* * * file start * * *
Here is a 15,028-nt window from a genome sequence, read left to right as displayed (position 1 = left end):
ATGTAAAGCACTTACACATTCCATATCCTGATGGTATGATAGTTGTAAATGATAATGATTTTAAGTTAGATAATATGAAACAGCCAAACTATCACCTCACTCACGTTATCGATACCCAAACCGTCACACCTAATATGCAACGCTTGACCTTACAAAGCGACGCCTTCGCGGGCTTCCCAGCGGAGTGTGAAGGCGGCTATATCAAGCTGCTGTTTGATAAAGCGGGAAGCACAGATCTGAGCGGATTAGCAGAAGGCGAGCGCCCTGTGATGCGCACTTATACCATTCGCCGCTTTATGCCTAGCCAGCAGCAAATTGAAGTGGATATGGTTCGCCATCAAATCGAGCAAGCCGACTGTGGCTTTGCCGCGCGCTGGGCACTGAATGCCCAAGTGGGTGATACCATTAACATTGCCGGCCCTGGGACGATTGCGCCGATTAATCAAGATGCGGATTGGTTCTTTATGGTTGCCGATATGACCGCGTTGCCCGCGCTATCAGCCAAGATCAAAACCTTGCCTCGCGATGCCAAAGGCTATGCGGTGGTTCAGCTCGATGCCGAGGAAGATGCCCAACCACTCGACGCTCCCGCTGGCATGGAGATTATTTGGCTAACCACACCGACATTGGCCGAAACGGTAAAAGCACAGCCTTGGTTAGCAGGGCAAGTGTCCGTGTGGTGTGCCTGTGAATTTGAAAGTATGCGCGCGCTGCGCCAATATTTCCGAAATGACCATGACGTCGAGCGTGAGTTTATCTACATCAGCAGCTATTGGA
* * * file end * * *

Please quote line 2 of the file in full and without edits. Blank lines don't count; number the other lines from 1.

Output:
ATGTAAAGCACTTACACATTCCATATCCTGATGGTATGATAGTTGTAAATGATAATGATTTTAAGTTAGATAATATGAAACAGCCAAACTATCACCTCACTCACGTTATCGATACCCAAACCGTCACACCTAATATGCAACGCTTGACCTTACAAAGCGACGCCTTCGCGGGCTTCCCAGCGGAGTGTGAAGGCGGCTATATCAAGCTGCTGTTTGATAAAGCGGGAAGCACAGATCTGAGCGGATTAGCAGAAGGCGAGCGCCCTGTGATGCGCACTTATACCATTCGCCGCTTTATGCCTAGCCAGCAGCAAATTGAAGTGGATATGGTTCGCCATCAAATCGAGCAAGCCGACTGTGGCTTTGCCGCGCGCTGGGCACTGAATGCCCAAGTGGGTGATACCATTAACATTGCCGGCCCTGGGACGATTGCGCCGATTAATCAAGATGCGGATTGGTTCTTTATGGTTGCCGATATGACCGCGTTGCCCGCGCTATCAGCCAAGATCAAAACCTTGCCTCGCGATGCCAAAGGCTATGCGGTGGTTCAGCTCGATGCCGAGGAAGATGCCCAACCACTCGACGCTCCCGCTGGCATGGAGATTATTTGGCTAACCACACCGACATTGGCCGAAACGGTAAAAGCACAGCCTTGGTTAGCAGGGCAAGTGTCCGTGTGGTGTGCCTGTGAATTTGAAAGTATGCGCGCGCTGCGCCAATATTTCCGAAATGACCATGACGTCGAGCGTGAGTTTATCTACATCAGCAGCTATTGGA